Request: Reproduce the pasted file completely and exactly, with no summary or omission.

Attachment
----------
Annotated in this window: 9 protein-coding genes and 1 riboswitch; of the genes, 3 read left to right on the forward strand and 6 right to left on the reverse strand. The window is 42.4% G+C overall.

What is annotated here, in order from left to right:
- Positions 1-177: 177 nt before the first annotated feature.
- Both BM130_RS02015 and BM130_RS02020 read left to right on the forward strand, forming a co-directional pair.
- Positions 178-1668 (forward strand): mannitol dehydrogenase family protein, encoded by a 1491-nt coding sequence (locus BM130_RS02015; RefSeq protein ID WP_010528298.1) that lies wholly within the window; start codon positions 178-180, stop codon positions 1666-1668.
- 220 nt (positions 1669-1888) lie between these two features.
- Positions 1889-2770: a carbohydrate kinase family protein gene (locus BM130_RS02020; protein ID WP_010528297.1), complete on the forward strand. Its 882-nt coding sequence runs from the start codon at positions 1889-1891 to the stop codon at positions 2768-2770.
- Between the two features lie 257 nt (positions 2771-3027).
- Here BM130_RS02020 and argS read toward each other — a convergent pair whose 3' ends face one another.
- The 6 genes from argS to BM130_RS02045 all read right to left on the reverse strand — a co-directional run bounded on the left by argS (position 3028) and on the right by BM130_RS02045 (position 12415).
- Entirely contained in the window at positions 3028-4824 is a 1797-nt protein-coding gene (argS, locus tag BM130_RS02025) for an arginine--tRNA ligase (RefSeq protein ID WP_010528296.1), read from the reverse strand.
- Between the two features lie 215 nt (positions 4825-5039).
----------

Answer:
Annotated in this window: 9 protein-coding genes and 1 riboswitch; of the genes, 3 read left to right on the forward strand and 6 right to left on the reverse strand. The window is 42.4% G+C overall.

What is annotated here, in order from left to right:
- Positions 1-177: 177 nt before the first annotated feature.
- Both BM130_RS02015 and BM130_RS02020 read left to right on the forward strand, forming a co-directional pair.
- Positions 178-1668 (forward strand): mannitol dehydrogenase family protein, encoded by a 1491-nt coding sequence (locus BM130_RS02015; RefSeq protein ID WP_010528298.1) that lies wholly within the window; start codon positions 178-180, stop codon positions 1666-1668.
- 220 nt (positions 1669-1888) lie between these two features.
- Positions 1889-2770: a carbohydrate kinase family protein gene (locus BM130_RS02020; protein ID WP_010528297.1), complete on the forward strand. Its 882-nt coding sequence runs from the start codon at positions 1889-1891 to the stop codon at positions 2768-2770.
- Between the two features lie 257 nt (positions 2771-3027).
- Here BM130_RS02020 and argS read toward each other — a convergent pair whose 3' ends face one another.
- The 6 genes from argS to BM130_RS02045 all read right to left on the reverse strand — a co-directional run bounded on the left by argS (position 3028) and on the right by BM130_RS02045 (position 12415).
- Entirely contained in the window at positions 3028-4824 is a 1797-nt protein-coding gene (argS, locus tag BM130_RS02025) for an arginine--tRNA ligase (RefSeq protein ID WP_010528296.1), read from the reverse strand.
- Between the two features lie 215 nt (positions 4825-5039).